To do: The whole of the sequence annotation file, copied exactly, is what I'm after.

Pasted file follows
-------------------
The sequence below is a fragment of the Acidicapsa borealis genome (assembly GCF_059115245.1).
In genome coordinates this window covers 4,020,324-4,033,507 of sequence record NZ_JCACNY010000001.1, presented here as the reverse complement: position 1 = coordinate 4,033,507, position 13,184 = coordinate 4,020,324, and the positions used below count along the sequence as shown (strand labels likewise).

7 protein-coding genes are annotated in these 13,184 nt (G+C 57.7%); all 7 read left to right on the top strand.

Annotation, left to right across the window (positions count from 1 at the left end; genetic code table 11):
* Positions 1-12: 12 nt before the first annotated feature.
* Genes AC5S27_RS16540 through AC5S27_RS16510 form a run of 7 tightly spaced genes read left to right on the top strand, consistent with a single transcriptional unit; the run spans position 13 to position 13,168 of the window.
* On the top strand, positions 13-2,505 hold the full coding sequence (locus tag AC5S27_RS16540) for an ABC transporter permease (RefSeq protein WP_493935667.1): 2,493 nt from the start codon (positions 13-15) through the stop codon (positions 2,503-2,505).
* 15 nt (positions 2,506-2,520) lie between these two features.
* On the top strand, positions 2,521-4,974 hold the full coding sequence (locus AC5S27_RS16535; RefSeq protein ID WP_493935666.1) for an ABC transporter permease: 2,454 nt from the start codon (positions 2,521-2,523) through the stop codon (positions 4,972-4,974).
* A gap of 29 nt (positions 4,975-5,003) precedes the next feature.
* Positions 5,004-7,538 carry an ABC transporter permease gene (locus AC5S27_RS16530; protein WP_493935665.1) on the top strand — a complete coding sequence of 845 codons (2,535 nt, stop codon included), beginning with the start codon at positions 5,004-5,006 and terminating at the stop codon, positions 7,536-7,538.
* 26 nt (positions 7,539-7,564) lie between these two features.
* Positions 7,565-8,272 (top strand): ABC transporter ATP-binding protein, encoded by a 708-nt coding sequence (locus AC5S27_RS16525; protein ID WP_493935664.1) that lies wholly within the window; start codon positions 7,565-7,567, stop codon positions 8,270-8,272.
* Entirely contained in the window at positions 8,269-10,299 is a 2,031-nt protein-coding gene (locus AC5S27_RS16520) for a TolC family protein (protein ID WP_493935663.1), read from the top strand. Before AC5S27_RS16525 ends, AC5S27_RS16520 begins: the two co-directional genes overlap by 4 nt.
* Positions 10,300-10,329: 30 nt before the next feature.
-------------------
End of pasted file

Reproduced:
The sequence below is a fragment of the Acidicapsa borealis genome (assembly GCF_059115245.1).
In genome coordinates this window covers 4,020,324-4,033,507 of sequence record NZ_JCACNY010000001.1, presented here as the reverse complement: position 1 = coordinate 4,033,507, position 13,184 = coordinate 4,020,324, and the positions used below count along the sequence as shown (strand labels likewise).

7 protein-coding genes are annotated in these 13,184 nt (G+C 57.7%); all 7 read left to right on the top strand.

Annotation, left to right across the window (positions count from 1 at the left end; genetic code table 11):
* Positions 1-12: 12 nt before the first annotated feature.
* Genes AC5S27_RS16540 through AC5S27_RS16510 form a run of 7 tightly spaced genes read left to right on the top strand, consistent with a single transcriptional unit; the run spans position 13 to position 13,168 of the window.
* On the top strand, positions 13-2,505 hold the full coding sequence (locus tag AC5S27_RS16540) for an ABC transporter permease (RefSeq protein WP_493935667.1): 2,493 nt from the start codon (positions 13-15) through the stop codon (positions 2,503-2,505).
* 15 nt (positions 2,506-2,520) lie between these two features.
* On the top strand, positions 2,521-4,974 hold the full coding sequence (locus AC5S27_RS16535; RefSeq protein ID WP_493935666.1) for an ABC transporter permease: 2,454 nt from the start codon (positions 2,521-2,523) through the stop codon (positions 4,972-4,974).
* A gap of 29 nt (positions 4,975-5,003) precedes the next feature.
* Positions 5,004-7,538 carry an ABC transporter permease gene (locus AC5S27_RS16530; protein WP_493935665.1) on the top strand — a complete coding sequence of 845 codons (2,535 nt, stop codon included), beginning with the start codon at positions 5,004-5,006 and terminating at the stop codon, positions 7,536-7,538.
* 26 nt (positions 7,539-7,564) lie between these two features.
* Positions 7,565-8,272 (top strand): ABC transporter ATP-binding protein, encoded by a 708-nt coding sequence (locus AC5S27_RS16525; protein ID WP_493935664.1) that lies wholly within the window; start codon positions 7,565-7,567, stop codon positions 8,270-8,272.
* Entirely contained in the window at positions 8,269-10,299 is a 2,031-nt protein-coding gene (locus AC5S27_RS16520) for a TolC family protein (protein ID WP_493935663.1), read from the top strand. Before AC5S27_RS16525 ends, AC5S27_RS16520 begins: the two co-directional genes overlap by 4 nt.
* Positions 10,300-10,329: 30 nt before the next feature.